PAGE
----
Nike claims to have had exuberant response from professional athletes about its self-lacing HyperAdapt shoe, and said that “most or all” of the consumers who were fortunate enough to land one of a limited number of reservations to try the shoe in stores went on to purchase a pair, according to a report at SI.com.
Serena Williams, Kyrie Irving, Odell Beckham, Jr., Cristiano Ronaldo and Elena Della Donne are among the professional athletes that have tried the shoe, the sports apparel giant said.
Nike also said second and third generations of the HyperAdapt shoe already are in the works, and that advancements in manufacturing could get future models to market more quickly, and potentially at a lower cost than the current $720 price tag.
The most out-of-this-world aspect of the HyperAdapt may not its self-lacing technology — which to be fair, was first showcased by amateur skateboarder Marty McFly more than 30 years ago — but its lofty price of $720 per pair.
Nike initially rolled out the HyperAdapt on Cyber Monday, and now says “most or all” of the non-superstar athlete folks who have tried the HyperAdapt since then have bought a pair. We don’t know how many were made and released to the public, but in any case Nike says appointment times to try the shoes at one of the four store locations offering them (New York City, Chicago, Los Angeles and San Francisco) have filled up.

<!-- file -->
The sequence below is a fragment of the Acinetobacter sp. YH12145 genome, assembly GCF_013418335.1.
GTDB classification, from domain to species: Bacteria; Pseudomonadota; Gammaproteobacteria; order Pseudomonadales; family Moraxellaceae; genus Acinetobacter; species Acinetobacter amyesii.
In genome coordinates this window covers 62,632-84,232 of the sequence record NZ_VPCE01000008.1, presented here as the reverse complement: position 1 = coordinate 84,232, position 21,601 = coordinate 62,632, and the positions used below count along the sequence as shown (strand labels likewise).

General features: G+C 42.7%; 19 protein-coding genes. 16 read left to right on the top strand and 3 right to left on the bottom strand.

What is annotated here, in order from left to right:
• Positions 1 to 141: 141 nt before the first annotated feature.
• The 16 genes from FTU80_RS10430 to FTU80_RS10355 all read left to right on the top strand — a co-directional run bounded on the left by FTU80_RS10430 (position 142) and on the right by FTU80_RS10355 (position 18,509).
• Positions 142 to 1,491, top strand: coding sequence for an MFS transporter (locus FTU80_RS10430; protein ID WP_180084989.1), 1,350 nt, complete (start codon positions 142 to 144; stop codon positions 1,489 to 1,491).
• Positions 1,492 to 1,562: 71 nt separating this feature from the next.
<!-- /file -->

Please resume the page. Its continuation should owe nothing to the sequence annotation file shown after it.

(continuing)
That’s just as well for most of us, because right now, at the current price and apparently very limited availability, the HyperAdapt doesn’t seem like a shoe for anyone with an average income. Still, Nike is doing some crafty marketing here, teasing future affordability and availability, leaving a trail of bread crumbs leading to future generations of the shoe.
At some point it will be interesting to see what regular consumers (or at least those without hefty disposable incomes) have to say about the HyperAdapt, and whether or not the self-lacing capability has anything more than show-off value. A lot of pro athletes are backing the HyperAdapt, but as Under Armour’s experience with its latest Steph Curry shoe reminds us, you may need more than big names behind you to keep the social media trolls off your back.